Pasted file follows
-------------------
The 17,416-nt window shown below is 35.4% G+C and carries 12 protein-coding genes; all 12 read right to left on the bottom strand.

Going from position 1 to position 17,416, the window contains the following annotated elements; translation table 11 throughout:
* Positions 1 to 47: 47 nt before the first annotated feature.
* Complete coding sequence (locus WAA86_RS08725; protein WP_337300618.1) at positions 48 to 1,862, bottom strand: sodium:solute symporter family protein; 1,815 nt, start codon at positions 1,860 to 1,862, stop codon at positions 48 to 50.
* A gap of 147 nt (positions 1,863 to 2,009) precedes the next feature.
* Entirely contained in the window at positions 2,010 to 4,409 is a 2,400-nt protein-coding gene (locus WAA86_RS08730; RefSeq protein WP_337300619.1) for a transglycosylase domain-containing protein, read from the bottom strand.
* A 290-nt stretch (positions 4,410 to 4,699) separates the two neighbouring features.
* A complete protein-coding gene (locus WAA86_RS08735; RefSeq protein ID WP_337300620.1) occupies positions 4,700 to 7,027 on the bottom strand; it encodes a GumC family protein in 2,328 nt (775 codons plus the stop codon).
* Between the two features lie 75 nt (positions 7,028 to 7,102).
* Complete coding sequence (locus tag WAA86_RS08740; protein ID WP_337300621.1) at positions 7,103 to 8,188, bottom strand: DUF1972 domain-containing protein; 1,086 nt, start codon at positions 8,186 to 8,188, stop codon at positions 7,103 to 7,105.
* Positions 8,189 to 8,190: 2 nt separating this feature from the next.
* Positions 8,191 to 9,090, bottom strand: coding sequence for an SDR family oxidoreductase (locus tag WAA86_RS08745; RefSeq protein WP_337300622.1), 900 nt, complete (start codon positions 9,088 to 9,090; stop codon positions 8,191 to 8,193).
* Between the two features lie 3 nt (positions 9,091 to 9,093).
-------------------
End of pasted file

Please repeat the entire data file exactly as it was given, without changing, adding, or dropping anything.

The 17,416-nt window shown below is 35.4% G+C and carries 12 protein-coding genes; all 12 read right to left on the bottom strand.

Going from position 1 to position 17,416, the window contains the following annotated elements; translation table 11 throughout:
* Positions 1 to 47: 47 nt before the first annotated feature.
* Complete coding sequence (locus WAA86_RS08725; protein WP_337300618.1) at positions 48 to 1,862, bottom strand: sodium:solute symporter family protein; 1,815 nt, start codon at positions 1,860 to 1,862, stop codon at positions 48 to 50.
* A gap of 147 nt (positions 1,863 to 2,009) precedes the next feature.
* Entirely contained in the window at positions 2,010 to 4,409 is a 2,400-nt protein-coding gene (locus WAA86_RS08730; RefSeq protein WP_337300619.1) for a transglycosylase domain-containing protein, read from the bottom strand.
* A 290-nt stretch (positions 4,410 to 4,699) separates the two neighbouring features.
* A complete protein-coding gene (locus WAA86_RS08735; RefSeq protein ID WP_337300620.1) occupies positions 4,700 to 7,027 on the bottom strand; it encodes a GumC family protein in 2,328 nt (775 codons plus the stop codon).
* Between the two features lie 75 nt (positions 7,028 to 7,102).
* Complete coding sequence (locus tag WAA86_RS08740; protein ID WP_337300621.1) at positions 7,103 to 8,188, bottom strand: DUF1972 domain-containing protein; 1,086 nt, start codon at positions 8,186 to 8,188, stop codon at positions 7,103 to 7,105.
* Positions 8,189 to 8,190: 2 nt separating this feature from the next.
* Positions 8,191 to 9,090, bottom strand: coding sequence for an SDR family oxidoreductase (locus tag WAA86_RS08745; RefSeq protein WP_337300622.1), 900 nt, complete (start codon positions 9,088 to 9,090; stop codon positions 8,191 to 8,193).
* Between the two features lie 3 nt (positions 9,091 to 9,093).